After surgery I woke up in the recovery room in a daze, looked at the nurse and said to her, "Have we met?" She laughed and said, "No, I'm Ellen, the recovery room nurse." I realized then that this was an odd thing for me to say, but always seem to do this when I wake up from surgery.

I had a strange feeling of peace and contentment when I woke up from the anesthesia, and sort of secretly enjoyed being babied for a little while. Hot blankets, someone feeding me Sprite through a straw, animal crackers. For a brief moment I reverted back to being a infant.

This is quite different from an experience I had with anesthesia when I was twelve. I was in the hospital with a broken femur that I sustained a month earlier in a skiing accident. I had been in the hospital for a month in traction (basically in bed the entire time with my leg bent up in the air).

In order for the doctors to straighten my leg and then put me into a cast that would extend down both legs and up to my chest, I had to be asleep for a few hours. When I awoke from surgery it was a very different scene than what happened today. I didn't know it at the time, but now that I'm older I can say it felt like I had drank about 10 shots of tequila in one hour and then tried to lay down and go to bed. You know the spinning, nausea, feeling like you would rather die than feel like this, and the "I promise I will never drink again if this feeling would just go away!"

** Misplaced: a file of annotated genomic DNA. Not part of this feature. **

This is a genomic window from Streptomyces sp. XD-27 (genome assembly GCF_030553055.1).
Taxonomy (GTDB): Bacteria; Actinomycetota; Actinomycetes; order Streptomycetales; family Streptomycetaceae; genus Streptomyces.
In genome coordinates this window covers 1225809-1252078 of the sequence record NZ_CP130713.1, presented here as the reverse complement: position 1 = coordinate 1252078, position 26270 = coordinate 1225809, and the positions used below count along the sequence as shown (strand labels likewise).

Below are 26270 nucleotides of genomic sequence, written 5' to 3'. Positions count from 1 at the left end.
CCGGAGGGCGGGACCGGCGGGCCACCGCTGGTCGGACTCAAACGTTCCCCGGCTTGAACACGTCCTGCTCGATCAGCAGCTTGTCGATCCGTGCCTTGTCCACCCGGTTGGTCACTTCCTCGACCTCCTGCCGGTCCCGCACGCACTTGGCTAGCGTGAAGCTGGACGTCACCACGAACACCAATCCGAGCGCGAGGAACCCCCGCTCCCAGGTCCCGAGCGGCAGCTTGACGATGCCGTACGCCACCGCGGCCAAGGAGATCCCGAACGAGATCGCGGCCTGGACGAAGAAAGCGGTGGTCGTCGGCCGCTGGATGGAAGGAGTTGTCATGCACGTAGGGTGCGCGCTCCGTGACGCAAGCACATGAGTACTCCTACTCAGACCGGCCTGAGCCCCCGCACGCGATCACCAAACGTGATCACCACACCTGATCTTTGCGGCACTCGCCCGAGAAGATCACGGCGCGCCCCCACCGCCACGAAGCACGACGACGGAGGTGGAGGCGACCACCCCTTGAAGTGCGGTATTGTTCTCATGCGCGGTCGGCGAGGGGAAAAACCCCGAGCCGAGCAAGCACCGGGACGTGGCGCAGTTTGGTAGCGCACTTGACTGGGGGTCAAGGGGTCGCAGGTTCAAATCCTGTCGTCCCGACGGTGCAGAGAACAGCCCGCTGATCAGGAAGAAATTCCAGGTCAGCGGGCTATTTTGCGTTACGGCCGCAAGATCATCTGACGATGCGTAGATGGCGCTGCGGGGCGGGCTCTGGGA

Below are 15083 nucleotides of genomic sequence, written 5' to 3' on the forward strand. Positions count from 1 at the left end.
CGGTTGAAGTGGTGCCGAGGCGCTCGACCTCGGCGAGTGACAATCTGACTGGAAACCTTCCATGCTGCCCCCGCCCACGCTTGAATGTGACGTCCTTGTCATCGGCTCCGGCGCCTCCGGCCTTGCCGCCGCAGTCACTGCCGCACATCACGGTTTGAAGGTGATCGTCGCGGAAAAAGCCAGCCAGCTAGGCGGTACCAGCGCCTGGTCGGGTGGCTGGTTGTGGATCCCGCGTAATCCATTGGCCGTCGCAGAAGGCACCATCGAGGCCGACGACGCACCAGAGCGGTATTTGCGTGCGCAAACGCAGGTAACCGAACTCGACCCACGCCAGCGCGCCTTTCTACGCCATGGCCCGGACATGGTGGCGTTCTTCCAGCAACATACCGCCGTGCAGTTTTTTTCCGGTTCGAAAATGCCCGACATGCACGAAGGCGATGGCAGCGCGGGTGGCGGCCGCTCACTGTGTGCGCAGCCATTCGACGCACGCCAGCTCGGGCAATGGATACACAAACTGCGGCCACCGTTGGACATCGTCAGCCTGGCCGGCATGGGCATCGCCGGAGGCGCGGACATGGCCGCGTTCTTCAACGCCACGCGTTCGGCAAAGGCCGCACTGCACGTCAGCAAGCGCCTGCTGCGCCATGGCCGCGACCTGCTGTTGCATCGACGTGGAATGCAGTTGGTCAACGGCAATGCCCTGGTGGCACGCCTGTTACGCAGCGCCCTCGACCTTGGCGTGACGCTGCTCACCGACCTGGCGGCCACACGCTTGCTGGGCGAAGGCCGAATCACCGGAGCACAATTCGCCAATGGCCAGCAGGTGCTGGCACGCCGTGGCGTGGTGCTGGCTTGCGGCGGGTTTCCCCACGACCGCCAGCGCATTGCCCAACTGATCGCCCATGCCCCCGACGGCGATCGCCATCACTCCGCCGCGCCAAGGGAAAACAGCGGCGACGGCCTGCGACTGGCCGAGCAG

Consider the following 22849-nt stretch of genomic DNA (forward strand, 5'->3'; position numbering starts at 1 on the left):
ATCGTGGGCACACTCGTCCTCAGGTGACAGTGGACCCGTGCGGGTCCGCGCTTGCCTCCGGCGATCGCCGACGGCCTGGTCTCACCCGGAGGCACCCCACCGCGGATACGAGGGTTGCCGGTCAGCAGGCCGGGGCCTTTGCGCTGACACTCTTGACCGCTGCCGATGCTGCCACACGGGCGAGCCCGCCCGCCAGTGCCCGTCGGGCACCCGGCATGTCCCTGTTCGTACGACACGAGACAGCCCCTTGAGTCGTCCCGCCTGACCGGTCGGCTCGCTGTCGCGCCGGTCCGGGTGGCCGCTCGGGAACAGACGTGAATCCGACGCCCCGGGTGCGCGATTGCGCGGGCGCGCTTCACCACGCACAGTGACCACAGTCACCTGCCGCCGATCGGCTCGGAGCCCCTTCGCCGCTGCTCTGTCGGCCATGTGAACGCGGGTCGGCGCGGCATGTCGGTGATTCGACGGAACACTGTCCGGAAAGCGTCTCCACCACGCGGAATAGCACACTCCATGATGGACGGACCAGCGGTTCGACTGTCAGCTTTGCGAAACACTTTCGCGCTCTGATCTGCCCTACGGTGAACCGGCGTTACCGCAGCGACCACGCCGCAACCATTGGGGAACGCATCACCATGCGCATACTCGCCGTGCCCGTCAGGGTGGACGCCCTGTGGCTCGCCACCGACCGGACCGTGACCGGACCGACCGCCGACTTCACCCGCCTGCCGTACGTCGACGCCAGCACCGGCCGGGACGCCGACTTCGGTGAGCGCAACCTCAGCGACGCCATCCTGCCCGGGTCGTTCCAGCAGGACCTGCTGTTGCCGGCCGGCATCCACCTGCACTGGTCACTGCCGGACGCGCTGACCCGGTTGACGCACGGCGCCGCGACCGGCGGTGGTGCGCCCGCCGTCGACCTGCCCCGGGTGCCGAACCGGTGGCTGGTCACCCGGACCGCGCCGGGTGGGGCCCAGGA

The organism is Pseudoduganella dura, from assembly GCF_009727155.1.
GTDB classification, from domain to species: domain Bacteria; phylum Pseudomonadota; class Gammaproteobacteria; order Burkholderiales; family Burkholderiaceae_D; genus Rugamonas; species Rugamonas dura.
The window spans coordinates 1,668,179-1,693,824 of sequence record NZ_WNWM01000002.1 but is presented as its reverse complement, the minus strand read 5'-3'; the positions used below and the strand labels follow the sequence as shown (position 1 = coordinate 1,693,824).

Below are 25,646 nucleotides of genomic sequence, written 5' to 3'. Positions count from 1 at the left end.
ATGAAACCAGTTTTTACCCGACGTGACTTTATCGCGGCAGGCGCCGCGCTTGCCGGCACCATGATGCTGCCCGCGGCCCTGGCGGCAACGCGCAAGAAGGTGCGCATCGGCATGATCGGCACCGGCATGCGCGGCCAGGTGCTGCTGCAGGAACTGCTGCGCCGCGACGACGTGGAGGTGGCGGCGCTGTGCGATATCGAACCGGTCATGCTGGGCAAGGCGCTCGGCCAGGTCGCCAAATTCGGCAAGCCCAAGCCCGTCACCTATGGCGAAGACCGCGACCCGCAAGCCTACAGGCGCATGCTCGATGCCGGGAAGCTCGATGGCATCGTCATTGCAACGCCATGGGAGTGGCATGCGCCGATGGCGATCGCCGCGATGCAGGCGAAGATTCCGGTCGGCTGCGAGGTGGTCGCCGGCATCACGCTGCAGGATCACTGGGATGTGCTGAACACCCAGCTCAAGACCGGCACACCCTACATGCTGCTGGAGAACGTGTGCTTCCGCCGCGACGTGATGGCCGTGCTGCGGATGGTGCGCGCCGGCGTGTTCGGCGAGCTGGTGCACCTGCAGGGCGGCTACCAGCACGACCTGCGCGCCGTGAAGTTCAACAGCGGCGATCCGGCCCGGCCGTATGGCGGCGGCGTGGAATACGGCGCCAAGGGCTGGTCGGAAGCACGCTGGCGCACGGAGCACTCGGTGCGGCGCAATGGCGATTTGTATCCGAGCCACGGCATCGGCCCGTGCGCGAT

They wheeled me back into my hospital bed and what happened next conjures up images of the bedroom scene in the Exorcist. I was in a lot of pain and beating on my cast, yelling at everyone who came in the room, including a nurse who I called a "Bitch!" when she turned on a really bright light in my face. I think that's the first time I said that word out loud. My mom still to this day thinks I said, "Witch!" but I'm pretty sure that is not what I meant to say.

The room was spinning and they tried to sit me up and feed me ginger ale while I continued to whine and spew obscenities. Then all at once the phone rang (it was my friend Lesley from school), the spinning got worse, I said, "I'm gonna be sick!" and they put one of those crescent shaped bowls in front of my face as I projectile vomited all over the place about six times in a row, getting only a portion of it in the bowl.